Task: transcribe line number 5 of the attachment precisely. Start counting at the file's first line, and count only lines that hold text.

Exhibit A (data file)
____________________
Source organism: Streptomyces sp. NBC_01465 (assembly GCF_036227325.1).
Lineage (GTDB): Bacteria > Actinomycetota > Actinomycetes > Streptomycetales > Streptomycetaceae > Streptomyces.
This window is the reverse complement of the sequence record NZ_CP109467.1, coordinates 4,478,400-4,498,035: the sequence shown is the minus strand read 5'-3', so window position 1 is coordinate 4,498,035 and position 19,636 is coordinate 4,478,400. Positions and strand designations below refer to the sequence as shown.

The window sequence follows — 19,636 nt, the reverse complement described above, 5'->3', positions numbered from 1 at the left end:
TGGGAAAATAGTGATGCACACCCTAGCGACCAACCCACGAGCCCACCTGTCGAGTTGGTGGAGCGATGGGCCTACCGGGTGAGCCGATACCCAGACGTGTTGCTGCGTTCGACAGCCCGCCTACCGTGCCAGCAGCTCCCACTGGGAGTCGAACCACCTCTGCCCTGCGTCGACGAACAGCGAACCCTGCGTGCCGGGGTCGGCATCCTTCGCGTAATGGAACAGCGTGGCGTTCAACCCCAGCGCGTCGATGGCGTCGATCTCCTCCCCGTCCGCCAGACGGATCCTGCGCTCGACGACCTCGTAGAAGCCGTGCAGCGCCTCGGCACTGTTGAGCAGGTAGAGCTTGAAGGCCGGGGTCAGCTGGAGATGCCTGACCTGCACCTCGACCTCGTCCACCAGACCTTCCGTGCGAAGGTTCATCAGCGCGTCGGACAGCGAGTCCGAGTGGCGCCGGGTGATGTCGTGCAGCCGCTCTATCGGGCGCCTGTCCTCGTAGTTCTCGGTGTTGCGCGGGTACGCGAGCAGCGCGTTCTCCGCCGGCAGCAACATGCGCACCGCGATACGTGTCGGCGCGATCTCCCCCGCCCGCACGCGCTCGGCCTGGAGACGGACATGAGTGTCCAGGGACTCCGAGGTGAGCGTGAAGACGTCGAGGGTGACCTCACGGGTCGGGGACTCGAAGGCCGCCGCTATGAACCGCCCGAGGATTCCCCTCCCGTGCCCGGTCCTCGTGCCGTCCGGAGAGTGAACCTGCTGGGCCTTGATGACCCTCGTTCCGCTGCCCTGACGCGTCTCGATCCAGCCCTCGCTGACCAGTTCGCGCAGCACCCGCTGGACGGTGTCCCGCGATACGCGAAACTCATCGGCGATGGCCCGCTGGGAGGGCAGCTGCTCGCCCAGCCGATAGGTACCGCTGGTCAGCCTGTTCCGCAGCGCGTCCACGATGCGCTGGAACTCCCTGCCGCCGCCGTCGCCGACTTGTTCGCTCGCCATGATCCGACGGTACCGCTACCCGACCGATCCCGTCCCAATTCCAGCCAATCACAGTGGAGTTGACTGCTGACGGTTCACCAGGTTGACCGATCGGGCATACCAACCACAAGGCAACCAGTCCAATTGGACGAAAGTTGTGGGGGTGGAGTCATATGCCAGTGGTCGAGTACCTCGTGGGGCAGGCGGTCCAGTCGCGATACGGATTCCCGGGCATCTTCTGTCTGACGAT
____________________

TGGGAAAATAGTGATGCACACCCTAGCGACCAACCCACGAGCCCACCTGTCGAGTTGGTGGAGCGATGGGCCTACCGGGTGAGCCGATACCCAGACGTGTTGCTGCGTTCGACAGCCCGCCTACCGTGCCAGCAGCTCCCACTGGGAGTCGAACCACCTCTGCCCTGCGTCGACGAACAGCGAACCCTGCGTGCCGGGGTCGGCATCCTTCGCGTAATGGAACAGCGTGGCGTTCAACCCCAGCGCGTCGATGGCGTCGATCTCCTCCCCGTCCGCCAGACGGATCCTGCGCTCGACGACCTCGTAGAAGCCGTGCAGCGCCTCGGCACTGTTGAGCAGGTAGAGCTTGAAGGCCGGGGTCAGCTGGAGATGCCTGACCTGCACCTCGACCTCGTCCACCAGACCTTCCGTGCGAAGGTTCATCAGCGCGTCGGACAGCGAGTCCGAGTGGCGCCGGGTGATGTCGTGCAGCCGCTCTATCGGGCGCCTGTCCTCGTAGTTCTCGGTGTTGCGCGGGTACGCGAGCAGCGCGTTCTCCGCCGGCAGCAACATGCGCACCGCGATACGTGTCGGCGCGATCTCCCCCGCCCGCACGCGCTCGGCCTGGAGACGGACATGAGTGTCCAGGGACTCCGAGGTGAGCGTGAAGACGTCGAGGGTGACCTCACGGGTCGGGGACTCGAAGGCCGCCGCTATGAACCGCCCGAGGATTCCCCTCCCGTGCCCGGTCCTCGTGCCGTCCGGAGAGTGAACCTGCTGGGCCTTGATGACCCTCGTTCCGCTGCCCTGACGCGTCTCGATCCAGCCCTCGCTGACCAGTTCGCGCAGCACCCGCTGGACGGTGTCCCGCGATACGCGAAACTCATCGGCGATGGCCCGCTGGGAGGGCAGCTGCTCGCCCAGCCGATAGGTACCGCTGGTCAGCCTGTTCCGCAGCGCGTCCACGATGCGCTGGAACTCCCTGCCGCCGCCGTCGCCGACTTGTTCGCTCGCCATGATCCGACGGTACCGCTACCCGACCGATCCCGTCCCAATTCCAGCCAATCACAGTGGAGTTGACTGCTGACGGTTCACCAGGTTGACCGATCGGGCATACCAACCACAAGGCAACCAGTCCAATTGGACGAAAGTTGTGGGGGTGGAGTCATATGCCAGTGGTCGAGTACCTCGTGGGGCAGGCGGTCCAGTCGCGATACGGATTCCCGGGCATCTTCTGTCTGACGAT